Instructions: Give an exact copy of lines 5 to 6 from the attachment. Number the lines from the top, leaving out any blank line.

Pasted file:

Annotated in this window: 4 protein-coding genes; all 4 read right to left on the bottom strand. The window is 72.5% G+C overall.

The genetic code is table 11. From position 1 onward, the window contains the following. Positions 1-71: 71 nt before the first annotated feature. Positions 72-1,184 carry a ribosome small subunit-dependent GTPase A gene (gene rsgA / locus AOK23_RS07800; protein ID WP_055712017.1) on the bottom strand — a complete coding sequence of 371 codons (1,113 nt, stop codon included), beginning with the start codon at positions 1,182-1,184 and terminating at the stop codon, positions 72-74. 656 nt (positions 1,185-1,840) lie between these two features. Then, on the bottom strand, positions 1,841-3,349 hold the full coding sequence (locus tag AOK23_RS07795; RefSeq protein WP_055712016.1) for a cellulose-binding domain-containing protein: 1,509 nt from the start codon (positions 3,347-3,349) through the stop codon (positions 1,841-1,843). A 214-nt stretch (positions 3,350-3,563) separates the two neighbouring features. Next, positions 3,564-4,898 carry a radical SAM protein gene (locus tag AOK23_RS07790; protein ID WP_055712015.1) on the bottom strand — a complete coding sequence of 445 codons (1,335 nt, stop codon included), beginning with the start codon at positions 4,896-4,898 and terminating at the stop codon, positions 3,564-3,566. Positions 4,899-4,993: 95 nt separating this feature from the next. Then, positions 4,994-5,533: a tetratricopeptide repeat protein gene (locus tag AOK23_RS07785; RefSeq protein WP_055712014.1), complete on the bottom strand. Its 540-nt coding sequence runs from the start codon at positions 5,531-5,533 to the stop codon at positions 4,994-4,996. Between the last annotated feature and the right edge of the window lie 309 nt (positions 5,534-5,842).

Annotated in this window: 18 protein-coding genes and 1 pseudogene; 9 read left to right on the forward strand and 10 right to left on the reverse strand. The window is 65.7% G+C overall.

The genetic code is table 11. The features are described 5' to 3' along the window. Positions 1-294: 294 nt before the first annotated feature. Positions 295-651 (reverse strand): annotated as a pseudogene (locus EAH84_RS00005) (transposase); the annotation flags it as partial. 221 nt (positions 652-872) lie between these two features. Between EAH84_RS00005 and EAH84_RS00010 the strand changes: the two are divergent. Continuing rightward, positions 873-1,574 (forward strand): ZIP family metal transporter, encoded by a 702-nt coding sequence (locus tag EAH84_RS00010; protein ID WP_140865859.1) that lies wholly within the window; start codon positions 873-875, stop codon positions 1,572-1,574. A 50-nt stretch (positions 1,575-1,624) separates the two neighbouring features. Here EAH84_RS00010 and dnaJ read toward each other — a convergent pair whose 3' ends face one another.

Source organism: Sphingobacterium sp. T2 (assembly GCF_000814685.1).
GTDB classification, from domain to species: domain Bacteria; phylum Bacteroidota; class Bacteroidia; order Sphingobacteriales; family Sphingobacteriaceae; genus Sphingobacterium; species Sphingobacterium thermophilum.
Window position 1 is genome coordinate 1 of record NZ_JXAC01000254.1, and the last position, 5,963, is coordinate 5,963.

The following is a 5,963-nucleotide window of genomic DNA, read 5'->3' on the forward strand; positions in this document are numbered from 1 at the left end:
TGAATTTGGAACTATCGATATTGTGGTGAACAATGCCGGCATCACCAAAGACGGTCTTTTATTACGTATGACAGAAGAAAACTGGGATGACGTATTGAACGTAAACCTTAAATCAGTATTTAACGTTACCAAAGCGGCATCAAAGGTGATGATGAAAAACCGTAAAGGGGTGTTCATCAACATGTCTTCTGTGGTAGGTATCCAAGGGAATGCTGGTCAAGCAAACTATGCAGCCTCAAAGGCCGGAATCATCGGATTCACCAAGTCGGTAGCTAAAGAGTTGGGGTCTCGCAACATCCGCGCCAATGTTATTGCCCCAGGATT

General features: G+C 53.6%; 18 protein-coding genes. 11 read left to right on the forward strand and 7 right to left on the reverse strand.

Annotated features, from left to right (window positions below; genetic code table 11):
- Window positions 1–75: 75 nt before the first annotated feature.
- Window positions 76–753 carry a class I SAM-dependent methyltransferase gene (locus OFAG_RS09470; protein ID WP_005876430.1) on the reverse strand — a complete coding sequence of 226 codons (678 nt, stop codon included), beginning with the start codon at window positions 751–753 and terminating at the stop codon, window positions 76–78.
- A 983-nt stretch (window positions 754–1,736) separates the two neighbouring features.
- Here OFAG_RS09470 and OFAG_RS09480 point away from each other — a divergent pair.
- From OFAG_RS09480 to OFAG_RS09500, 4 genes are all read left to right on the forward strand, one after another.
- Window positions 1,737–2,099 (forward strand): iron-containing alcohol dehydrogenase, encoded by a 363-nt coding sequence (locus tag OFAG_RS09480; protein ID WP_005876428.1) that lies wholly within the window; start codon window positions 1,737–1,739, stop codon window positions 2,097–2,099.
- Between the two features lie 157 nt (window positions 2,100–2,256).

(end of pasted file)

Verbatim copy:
Source organism: Sphingobacterium sp. T2 (assembly GCF_000814685.1).
GTDB classification, from domain to species: domain Bacteria; phylum Bacteroidota; class Bacteroidia; order Sphingobacteriales; family Sphingobacteriaceae; genus Sphingobacterium; species Sphingobacterium thermophilum.